A B-1 bomber swooped in, dropping a bomb, as directed, so close that the concussion blew several cheering troopers off their feet.
But it wasn't until well after dark that an AC-130 gunship arrived to pour deadly fire on the enemy. One by one, the enemy guns went quiet.
In addition to Captain McQuade, Sergeant Rivas and Staff Sergeant Bryant also won the Silver Star for their actions that day. They returned from Afghanistan this summer, and received their medals at a ceremony last month.
We should note that the personal accounts obtained by the Sun were unclassfied. Ditto for the Silver Star narratives provided by Captain McQuade. So, why has the Army refused to officially release those documents? Along with privacy and security concerns, the service also claimed that a DoD directive specifically prohibited release of the narratives. But a Pentagon spokesman told the Sun that there is no prohibition on the release of valor decoration narratives.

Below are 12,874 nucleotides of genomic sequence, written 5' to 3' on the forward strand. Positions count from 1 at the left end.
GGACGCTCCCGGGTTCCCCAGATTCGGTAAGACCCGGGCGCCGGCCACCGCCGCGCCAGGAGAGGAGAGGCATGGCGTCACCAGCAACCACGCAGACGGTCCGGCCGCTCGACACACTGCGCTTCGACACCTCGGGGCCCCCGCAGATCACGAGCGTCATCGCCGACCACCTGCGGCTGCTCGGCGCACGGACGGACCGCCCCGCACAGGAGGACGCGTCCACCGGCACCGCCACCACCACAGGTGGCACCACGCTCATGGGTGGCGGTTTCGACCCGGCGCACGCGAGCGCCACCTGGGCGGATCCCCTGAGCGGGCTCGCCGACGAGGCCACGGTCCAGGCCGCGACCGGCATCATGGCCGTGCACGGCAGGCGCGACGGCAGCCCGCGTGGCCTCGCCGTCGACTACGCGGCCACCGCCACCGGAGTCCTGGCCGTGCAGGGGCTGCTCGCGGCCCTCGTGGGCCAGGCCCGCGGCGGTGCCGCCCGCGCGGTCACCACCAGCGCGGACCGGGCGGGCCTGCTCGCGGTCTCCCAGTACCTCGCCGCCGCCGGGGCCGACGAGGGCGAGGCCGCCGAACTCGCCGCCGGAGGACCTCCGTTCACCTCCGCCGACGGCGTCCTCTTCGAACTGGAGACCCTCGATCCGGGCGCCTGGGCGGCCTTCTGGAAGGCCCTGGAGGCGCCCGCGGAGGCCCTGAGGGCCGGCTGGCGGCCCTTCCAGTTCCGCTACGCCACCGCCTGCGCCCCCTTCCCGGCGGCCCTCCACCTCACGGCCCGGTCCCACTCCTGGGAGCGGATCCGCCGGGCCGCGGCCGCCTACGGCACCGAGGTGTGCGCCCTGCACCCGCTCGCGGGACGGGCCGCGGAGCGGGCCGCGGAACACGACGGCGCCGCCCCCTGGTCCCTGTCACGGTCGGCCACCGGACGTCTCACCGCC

The Army's concerns about privacy also ring a bit hollow. As anyone who's read a small-town newspaper knows, the Pentagon routinely releases the names and hometowns of military personnel who receive decorations, including those awarded for heroism. If DoD was concerned about disclosing the names its personnel (and where they lived), then it wouldn't crank out the hundreds of news releases that appear in papers across the country each week.